Obasanjo Criticises Jonathan’s Handling Of War Against Insurgents

By Dayo Aiyetan

Former President Olusegun Obasanjo has expressed disappointment about the federal government’s prosecution of the Boko Haram insurgency ravaging the north-eastern part of the country.

Speaking exclusively to our reporter shortly before the launch of his autobiography, My Watch, in Nairobi, the Kenyan capital, on Tuesday, Obasanjo said President Goodluck Jonathan has left too many things undone in the fight against the insurgents.

Recalling that he took a great risk to intervene and meet with some Boko Haram leaders in order to understand the group’s grievances against the Nigerian state, Obasanjo said at the end of his intervention, he submitted a report to the presidency, but that nothing was done about his recommendations.

“I took a very great risk, very great risk three and a half years ago to find out what is all this about. And I reported in detail to those to whom I should report. They didn’t do what they should have done,” Obasanjo stated.

In an earlier interview with Jeff Koinange (at which the www.icirnigeria.org reporter listened in) at the Nairobi Serena Hotel, venue of the book launch, Obasanjo had also criticised the administration’s handling of the kidnap of the Chibok girls.

The former president said he would have gotten the girls back within 10 hours, as he would have had quickly sought and obtained enough intelligence about the abduction.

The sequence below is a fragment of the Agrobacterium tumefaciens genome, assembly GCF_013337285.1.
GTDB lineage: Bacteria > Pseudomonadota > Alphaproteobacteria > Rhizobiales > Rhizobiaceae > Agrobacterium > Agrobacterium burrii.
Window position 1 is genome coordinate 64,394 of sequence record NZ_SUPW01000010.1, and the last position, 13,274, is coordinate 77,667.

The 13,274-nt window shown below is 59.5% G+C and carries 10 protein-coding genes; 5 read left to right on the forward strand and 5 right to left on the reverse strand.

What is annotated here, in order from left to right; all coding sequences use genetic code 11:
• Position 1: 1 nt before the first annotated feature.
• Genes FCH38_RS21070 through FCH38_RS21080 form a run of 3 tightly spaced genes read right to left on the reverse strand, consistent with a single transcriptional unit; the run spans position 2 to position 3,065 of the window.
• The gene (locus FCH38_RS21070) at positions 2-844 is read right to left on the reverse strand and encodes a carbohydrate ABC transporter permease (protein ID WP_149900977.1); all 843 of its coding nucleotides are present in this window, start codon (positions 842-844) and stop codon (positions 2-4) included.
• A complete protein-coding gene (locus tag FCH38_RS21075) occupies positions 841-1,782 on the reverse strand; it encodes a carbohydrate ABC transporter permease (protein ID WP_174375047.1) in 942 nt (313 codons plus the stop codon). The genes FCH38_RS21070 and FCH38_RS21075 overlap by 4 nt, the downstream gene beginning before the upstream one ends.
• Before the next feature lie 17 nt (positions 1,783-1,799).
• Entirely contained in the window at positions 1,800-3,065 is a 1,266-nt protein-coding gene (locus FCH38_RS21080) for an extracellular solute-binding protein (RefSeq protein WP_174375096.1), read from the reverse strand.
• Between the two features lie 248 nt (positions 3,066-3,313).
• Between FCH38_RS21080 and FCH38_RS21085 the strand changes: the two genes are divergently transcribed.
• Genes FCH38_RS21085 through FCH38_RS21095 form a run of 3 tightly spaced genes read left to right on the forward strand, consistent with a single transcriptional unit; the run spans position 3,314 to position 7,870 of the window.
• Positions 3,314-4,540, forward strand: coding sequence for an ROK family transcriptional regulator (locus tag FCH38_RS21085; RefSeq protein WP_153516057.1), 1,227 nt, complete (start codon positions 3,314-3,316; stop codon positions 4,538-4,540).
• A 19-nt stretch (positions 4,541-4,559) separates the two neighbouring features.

“I would have gotten enough intelligence reports on the matter. Within 10 hours, I would have been on top of them (the insurgents),” he said.

Inferring that the whole matter was badly handled, Obasanjo noted that the insurgents had only gone to Chibok in Borno State looking for food and that the kidnap of the girls was an afterthought for which they had not prepared.

“Boko Haram came to Chibok for food not the girls. From 11.30 pm or thereabout, when they came, until 5.00 am, they did not know what to do with the girls. They did not even bring adequate vehicles” he claimed, adding that intelligence obtained from the community ought to have led to the rescue of the girls within hours.

The former President declined commenting on the postponement of the general elections in Nigeria by six weeks, saying that he had been out of the country and would like to return and be properly briefed about the events that led to the decision before making his views known.